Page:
Here are our 6 top tips for credit control from setting credit limits, invoicing on time, through to chasing debts. Following these simple steps will help you streamline your credit control procedures.
1. Credit Check all new customers before setting their limit
Before taking on any new customers always be sure to credit check them to ensure they are worth getting a credit limit on. You have to be vigilant with your selection criteria and you can refuse to work with clients if you don’t feel their credit score is high enough, or if they have any CCJ’s against their name. Remember a late paying customer could damage your cash flow!
2. Make sure your paperwork is complete
When setting up a new customer, always ensure the terms and conditions are signed and complete before any goods or services are produced or started for your customer. Ensure
3. Invoice on time, send monthly statements and follow them up
Your invoicing process is an important part of your cash flow structure, if it’s not correct, it could interfere with your business getting paid. By getting your invoices out on time, you will be able to create a pattern that your customers recognise e.g we send our invoices out at the beginning of every week.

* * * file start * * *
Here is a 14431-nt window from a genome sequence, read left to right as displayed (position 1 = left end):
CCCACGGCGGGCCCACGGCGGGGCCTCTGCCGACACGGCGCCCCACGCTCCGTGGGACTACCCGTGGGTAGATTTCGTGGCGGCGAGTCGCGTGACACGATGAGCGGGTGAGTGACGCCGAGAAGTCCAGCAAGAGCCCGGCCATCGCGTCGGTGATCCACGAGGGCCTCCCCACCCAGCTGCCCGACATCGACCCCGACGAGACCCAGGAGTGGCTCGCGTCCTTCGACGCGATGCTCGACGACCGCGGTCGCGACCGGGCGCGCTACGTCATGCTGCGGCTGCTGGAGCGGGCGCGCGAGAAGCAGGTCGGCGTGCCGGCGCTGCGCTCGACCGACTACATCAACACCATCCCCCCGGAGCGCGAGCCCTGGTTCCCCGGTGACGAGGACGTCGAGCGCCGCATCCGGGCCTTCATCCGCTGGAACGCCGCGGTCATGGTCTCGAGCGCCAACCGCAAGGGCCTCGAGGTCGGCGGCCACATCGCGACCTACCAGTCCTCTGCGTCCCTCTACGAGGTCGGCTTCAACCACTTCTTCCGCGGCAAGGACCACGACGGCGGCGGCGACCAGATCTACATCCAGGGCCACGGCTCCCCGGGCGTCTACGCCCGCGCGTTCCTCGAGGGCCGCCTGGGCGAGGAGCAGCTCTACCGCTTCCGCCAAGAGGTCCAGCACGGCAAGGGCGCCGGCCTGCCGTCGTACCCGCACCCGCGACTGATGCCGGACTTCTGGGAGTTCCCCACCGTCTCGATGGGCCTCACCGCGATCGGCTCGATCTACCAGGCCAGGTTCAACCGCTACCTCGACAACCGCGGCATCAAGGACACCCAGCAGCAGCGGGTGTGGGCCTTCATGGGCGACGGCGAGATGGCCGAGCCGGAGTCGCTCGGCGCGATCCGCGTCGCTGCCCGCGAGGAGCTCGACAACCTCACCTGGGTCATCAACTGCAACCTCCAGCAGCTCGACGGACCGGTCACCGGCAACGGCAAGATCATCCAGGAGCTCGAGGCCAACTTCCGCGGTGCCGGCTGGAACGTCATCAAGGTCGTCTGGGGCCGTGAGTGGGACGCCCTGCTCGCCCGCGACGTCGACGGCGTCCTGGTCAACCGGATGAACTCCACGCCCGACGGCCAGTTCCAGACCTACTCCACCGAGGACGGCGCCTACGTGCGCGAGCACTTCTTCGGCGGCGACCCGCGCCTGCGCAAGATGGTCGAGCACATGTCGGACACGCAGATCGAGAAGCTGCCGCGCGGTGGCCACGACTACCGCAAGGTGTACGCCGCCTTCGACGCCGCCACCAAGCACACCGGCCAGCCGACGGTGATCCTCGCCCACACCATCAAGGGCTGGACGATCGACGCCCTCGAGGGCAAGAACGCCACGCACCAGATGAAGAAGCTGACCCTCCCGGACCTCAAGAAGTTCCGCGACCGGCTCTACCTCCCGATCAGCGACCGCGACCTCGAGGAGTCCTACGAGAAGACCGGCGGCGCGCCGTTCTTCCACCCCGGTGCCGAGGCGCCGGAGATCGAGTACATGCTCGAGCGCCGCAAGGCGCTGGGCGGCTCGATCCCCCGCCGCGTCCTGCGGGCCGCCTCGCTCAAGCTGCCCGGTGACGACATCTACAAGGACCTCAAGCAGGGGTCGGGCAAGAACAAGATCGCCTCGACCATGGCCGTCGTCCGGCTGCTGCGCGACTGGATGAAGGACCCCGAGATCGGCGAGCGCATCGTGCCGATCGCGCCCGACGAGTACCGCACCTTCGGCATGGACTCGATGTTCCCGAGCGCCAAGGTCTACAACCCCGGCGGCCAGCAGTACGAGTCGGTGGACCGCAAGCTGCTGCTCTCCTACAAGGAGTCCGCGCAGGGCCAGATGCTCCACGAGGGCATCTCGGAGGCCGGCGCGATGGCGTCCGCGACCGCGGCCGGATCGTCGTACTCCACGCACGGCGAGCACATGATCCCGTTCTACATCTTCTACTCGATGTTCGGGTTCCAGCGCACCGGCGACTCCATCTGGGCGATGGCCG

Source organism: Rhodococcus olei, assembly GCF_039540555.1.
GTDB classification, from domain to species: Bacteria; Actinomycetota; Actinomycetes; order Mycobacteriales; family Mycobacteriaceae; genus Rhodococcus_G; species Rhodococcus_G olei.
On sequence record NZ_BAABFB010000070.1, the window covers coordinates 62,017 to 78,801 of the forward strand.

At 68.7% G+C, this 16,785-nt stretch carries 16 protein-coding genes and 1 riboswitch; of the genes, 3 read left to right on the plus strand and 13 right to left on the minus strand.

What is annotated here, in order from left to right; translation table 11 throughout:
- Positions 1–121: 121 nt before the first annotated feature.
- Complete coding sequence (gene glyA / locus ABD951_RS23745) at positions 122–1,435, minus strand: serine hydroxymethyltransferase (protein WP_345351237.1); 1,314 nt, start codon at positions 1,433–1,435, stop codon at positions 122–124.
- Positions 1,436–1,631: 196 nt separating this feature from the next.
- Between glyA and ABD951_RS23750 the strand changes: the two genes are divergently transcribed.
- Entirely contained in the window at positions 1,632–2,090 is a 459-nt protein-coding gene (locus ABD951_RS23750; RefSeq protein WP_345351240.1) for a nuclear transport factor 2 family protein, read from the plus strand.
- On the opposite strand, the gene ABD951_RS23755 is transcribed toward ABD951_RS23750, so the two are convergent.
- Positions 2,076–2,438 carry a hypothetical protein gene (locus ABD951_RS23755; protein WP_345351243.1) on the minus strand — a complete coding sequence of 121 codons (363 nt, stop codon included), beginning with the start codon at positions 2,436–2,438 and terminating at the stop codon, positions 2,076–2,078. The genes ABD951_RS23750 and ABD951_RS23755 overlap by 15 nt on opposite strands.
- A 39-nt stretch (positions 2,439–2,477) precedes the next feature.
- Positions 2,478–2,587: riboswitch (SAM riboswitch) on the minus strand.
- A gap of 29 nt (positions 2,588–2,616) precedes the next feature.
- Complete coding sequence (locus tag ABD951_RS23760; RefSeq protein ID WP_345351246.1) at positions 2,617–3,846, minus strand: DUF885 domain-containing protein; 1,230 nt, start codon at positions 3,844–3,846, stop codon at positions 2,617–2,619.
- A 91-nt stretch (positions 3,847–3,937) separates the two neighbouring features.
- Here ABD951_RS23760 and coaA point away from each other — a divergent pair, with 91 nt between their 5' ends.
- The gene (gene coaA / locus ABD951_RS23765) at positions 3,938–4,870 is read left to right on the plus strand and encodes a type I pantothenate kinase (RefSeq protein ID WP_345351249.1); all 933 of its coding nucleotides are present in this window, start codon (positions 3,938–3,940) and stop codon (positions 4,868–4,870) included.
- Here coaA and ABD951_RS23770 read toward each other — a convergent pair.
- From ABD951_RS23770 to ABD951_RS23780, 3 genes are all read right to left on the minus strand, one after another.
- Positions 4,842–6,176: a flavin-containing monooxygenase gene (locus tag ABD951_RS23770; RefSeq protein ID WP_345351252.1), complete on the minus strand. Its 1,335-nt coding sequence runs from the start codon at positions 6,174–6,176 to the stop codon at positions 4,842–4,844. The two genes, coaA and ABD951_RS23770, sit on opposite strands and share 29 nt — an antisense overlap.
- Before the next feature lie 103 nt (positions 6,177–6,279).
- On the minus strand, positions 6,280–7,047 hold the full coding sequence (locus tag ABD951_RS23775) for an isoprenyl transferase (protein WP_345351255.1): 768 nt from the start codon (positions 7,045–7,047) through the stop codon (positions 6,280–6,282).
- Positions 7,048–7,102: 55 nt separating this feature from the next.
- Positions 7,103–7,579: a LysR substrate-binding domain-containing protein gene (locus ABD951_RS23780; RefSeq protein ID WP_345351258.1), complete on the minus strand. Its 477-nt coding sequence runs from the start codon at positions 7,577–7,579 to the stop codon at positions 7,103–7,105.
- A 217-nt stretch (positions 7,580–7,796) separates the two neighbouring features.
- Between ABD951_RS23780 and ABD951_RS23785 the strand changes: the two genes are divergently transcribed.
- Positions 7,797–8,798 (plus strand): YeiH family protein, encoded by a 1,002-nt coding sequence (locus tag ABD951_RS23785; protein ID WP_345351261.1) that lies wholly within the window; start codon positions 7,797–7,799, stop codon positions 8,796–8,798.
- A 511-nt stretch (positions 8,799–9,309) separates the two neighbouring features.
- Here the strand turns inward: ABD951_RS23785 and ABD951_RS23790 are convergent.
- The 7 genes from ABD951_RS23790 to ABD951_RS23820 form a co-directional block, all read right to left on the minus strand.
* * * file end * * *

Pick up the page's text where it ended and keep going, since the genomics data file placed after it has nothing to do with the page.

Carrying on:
4. Be strict with overdue payments
As soon as a customer’s invoice has been missed for payment, you have to be strict, call or email them straight away, so they know you haven’t
5. Credit limit reached
Once a customer’s account has reached their credit limit, you need to inform them right away. A credit limit is there for a reason and cannot be exceeded, at this point you should place the customer on hold. It’s ideal to have a process where once a week or month, depending on how often
6. Chasing debts
You need to have a process when it comes to chasing customers who are persistently not paying their debt. Before you take the legal route you need to give your customers firm reminders that this is the route you’re about to take, this can give them the chance to settle payments beforehand. After your reminders, if they still do not pay, you can contact a debt collection agency or a solicitor and have debt collection letters sent. Usually, you can send an LBA (letter before action) this type of debt collection doesn’t add on any costs to the customer and can be useful to send first, as they can be sent via email as well as by post. If this isn’t successful you can then progress this to